Thanks to their 2-1 overtime win against the Detroit Red Wings on Friday night, the Lightning were able to keep pace with the New York Islanders and move to within a single point of a wild card spot in the Eastern Conference as we prepare to enter the final weeks of the regular season. It is still pretty amazing to think about them being this close to a playoff spot when you consider the injuries the team has dealt with this season. Steven Stamkos, their best player, has not played since November. Their center depth has been decimated in recent weeks with Tyler Johnson, Cedric Paquette and Vladislav Namestnikov all missing significant time in the month of March. They traded Ben Bishop, Brian Boyle and Valtteri Filppula at the trade deadline for nothing that will help this current team.

And yet, here they are, still right in the thick of the playoff race.

If they are able to pull this off and get one of the eight spots in the Eastern Conference is going to be because Nikita Kucherov has pretty much put the team on his back over the past month and single handedly carried it to one.

Kucherov scored another massive goal on Friday night when he scored the overtime winner in Detroit, and is currently in the middle of a four-game stretch where he has scored a goal in every game (for a total of seven) and recorded multiple points in each one (for a total of nine). If you go back over the past month, a stretch where the Lightning have managed to go 10-5-1 over a 16-game stretch to remain in the race, Kucherov has been the best offensive player in the league by a wide margin.

Since that stretch began on Feb. 20, Kucherov has scored 17 goals (four more than any other player in the league) and recorded 29 total points (eight more than any other player) to be the single biggest driving force behind the Lightning offense. His 29 points during that stretch mean he has had a hand (scoring or assisting) in 66 percent of the team’s goals (they have 44 during that stretch). He has scored close to 40 percent of them himself.

It is all part of an incredible season that has seen Kucherov climb to the top-five in the league in scoring even though he has missed seven games.

His 1.16 point per game average is third in the league among players that have played at least 60 games, trailing only Sidney Crosby and Connor McDavid, and he is only 0.02 points off of McDavid’s pace. He is doing that while owning a 56 percent Corsi percentage that is in the top-25 of the entire league.

He has been one of the most dominant players in the league this season, and has taken his game to an entirely new level in the past month just when the Lightning have needed it most. If they get in, it’s going to be because of him.

Video: AHL goalie Jonas Gustavsson scores his first career goal

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He didn’t shoot, but Jonas Gustavsson still scored.

The former NHL netminder, now with the Bakersfield Condors in the AHL, scored his first career goal Friday, as part of his team’s victory over the San Diego Gulls.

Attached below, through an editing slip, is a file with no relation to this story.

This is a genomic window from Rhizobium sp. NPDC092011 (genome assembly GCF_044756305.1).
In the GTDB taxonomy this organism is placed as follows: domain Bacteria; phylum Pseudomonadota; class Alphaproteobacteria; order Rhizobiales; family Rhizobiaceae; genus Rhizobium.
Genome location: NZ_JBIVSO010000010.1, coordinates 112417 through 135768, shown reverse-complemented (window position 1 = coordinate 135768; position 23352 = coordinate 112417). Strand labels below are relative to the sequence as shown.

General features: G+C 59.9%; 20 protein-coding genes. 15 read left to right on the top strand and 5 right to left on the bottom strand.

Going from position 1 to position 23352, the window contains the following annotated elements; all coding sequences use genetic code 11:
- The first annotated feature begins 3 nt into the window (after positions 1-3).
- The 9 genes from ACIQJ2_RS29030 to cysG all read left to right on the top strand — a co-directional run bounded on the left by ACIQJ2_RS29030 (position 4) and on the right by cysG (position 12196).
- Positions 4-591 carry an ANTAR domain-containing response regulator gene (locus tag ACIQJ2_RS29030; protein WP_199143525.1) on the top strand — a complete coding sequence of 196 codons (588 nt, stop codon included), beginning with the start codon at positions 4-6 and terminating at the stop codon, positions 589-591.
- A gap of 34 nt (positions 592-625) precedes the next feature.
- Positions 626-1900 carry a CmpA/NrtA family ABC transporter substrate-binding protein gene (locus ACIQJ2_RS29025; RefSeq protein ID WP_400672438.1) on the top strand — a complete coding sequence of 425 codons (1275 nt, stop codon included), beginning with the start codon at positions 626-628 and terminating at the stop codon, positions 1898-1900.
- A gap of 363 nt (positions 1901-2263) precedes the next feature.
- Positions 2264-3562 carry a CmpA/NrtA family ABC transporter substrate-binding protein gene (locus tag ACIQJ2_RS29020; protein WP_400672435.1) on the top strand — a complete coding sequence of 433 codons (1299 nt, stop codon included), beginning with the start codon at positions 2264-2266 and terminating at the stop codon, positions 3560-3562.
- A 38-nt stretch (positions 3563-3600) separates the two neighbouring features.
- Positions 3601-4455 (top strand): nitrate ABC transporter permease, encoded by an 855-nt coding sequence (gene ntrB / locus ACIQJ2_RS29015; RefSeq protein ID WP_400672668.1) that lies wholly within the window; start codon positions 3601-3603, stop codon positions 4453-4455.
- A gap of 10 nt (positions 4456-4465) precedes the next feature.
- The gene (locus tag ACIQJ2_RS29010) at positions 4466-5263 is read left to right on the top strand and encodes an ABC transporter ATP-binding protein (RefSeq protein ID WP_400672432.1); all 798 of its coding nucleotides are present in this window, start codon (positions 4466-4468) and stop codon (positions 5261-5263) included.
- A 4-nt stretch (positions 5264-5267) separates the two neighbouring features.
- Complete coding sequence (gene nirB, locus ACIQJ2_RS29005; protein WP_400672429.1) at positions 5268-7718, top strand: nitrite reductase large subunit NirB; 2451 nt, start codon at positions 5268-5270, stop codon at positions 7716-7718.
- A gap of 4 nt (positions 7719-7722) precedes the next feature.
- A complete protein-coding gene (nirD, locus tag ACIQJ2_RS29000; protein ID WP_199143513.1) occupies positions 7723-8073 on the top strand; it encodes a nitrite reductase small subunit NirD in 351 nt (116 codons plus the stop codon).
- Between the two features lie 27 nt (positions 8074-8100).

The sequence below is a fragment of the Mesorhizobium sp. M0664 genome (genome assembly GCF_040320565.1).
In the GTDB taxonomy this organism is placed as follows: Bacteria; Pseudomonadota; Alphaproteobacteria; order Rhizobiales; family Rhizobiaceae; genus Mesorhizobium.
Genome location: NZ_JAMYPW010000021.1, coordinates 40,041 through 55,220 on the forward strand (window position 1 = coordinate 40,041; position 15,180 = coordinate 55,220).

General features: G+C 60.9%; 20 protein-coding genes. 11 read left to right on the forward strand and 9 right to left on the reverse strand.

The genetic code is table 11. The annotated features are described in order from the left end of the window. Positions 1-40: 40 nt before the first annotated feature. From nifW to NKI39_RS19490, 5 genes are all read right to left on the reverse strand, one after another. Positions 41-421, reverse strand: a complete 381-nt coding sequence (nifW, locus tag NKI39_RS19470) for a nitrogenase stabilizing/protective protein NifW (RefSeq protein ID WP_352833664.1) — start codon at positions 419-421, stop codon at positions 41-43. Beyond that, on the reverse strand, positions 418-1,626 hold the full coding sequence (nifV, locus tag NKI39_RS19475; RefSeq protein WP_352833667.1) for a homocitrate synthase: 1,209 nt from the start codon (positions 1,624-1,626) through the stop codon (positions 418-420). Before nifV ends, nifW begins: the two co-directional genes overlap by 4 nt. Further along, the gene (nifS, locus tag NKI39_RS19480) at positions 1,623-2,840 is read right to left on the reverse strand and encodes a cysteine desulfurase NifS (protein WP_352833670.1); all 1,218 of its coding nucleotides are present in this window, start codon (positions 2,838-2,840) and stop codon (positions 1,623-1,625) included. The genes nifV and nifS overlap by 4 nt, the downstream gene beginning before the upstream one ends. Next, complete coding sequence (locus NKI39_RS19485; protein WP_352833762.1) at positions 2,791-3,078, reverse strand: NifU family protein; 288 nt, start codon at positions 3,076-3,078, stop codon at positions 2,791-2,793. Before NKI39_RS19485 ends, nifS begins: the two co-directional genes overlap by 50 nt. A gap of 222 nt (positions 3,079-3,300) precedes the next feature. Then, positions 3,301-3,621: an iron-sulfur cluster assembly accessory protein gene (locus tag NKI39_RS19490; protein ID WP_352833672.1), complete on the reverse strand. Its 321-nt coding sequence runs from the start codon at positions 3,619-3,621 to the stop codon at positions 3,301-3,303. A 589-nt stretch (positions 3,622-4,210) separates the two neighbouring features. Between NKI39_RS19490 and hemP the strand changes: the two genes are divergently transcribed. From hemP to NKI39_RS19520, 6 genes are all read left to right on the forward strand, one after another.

From the AHL:

With San Diego goaltender Dustin Tokarski on the bench for an extra attacker and the Gulls working on a power play, Gustavsson made a save before an errant San Diego pass slid down the length of the ice and into the vacated net at 16:56 of the third period.

Gustavsson is the fifth AHL goaltender to be credited with a goal without actually shooting the puck into the opposition net. In addition to his goal, Gustavsson stopped 30 of 31 shots in the Condors victory.

Bolts and Islanders both win, which is bad news for Bruins

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The New York Islanders and Tampa Bay Lightning each had to work overtime to decide their separate games, but when they ended, both clubs were victorious.

And that makes things even more interesting in the Eastern Conference wild card race.

With their shootout win in Pittsburgh, the Islanders tie the Bruins in points but take over the final playoff spot for now with fewer games played. The Lightning, despite an abundance of injuries all season, are just a point back of Boston and New York.

Nikita Kucherov scored the winner for Tampa Bay against the Red Wings. He’s up to 38 goals, which is second most in the league behind Sidney Crosby, currently at 42 goals.

Sellers leading up to the trade deadline, and without Steven Stamkos since the middle of November, the Lightning are in the thick of this race, even if others may have counted them out.

“Once again, people counted us out,” defenseman Victor Hedman told the Tampa Bay Times. “But we showed a lot of character. And we’re right back in it.”

The Bolts don’t play again until Monday, when they host the Chicago Blackhawks — only one of the hottest teams in the league.

Meanwhile, Saturday’s busy slate of games includes a showdown between the Bruins and Islanders. For Boston, it’s a chance for redemption after a particularly costly third period against Tampa Bay on Thursday.